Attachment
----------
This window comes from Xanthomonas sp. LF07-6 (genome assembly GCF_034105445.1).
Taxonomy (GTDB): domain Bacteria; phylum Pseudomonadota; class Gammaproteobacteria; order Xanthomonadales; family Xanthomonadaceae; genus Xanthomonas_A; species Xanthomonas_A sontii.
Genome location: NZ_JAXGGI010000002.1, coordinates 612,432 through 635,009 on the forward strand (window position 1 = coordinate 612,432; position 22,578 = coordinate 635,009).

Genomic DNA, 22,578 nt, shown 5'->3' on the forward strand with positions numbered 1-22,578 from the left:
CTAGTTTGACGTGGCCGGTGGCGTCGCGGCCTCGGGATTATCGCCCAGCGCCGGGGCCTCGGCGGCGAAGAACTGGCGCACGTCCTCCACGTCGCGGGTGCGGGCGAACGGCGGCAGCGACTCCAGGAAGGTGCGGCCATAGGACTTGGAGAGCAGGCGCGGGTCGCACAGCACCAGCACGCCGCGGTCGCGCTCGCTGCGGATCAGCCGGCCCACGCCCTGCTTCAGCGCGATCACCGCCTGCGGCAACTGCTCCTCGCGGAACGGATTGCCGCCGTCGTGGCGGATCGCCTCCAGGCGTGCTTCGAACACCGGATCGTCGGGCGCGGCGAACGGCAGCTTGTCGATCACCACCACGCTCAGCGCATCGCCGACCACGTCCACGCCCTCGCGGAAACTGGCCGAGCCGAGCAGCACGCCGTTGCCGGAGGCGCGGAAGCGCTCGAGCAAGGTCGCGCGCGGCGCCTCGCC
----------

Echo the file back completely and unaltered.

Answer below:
This window comes from Xanthomonas sp. LF07-6 (genome assembly GCF_034105445.1).
Taxonomy (GTDB): domain Bacteria; phylum Pseudomonadota; class Gammaproteobacteria; order Xanthomonadales; family Xanthomonadaceae; genus Xanthomonas_A; species Xanthomonas_A sontii.
Genome location: NZ_JAXGGI010000002.1, coordinates 612,432 through 635,009 on the forward strand (window position 1 = coordinate 612,432; position 22,578 = coordinate 635,009).

Genomic DNA, 22,578 nt, shown 5'->3' on the forward strand with positions numbered 1-22,578 from the left:
CTAGTTTGACGTGGCCGGTGGCGTCGCGGCCTCGGGATTATCGCCCAGCGCCGGGGCCTCGGCGGCGAAGAACTGGCGCACGTCCTCCACGTCGCGGGTGCGGGCGAACGGCGGCAGCGACTCCAGGAAGGTGCGGCCATAGGACTTGGAGAGCAGGCGCGGGTCGCACAGCACCAGCACGCCGCGGTCGCGCTCGCTGCGGATCAGCCGGCCCACGCCCTGCTTCAGCGCGATCACCGCCTGCGGCAACTGCTCCTCGCGGAACGGATTGCCGCCGTCGTGGCGGATCGCCTCCAGGCGTGCTTCGAACACCGGATCGTCGGGCGCGGCGAACGGCAGCTTGTCGATCACCACCACGCTCAGCGCATCGCCGACCACGTCCACGCCCTCGCGGAAACTGGCCGAGCCGAGCAGCACGCCGTTGCCGGAGGCGCGGAAGCGCTCGAGCAAGGTCGCGCGCGGCGCCTCGCC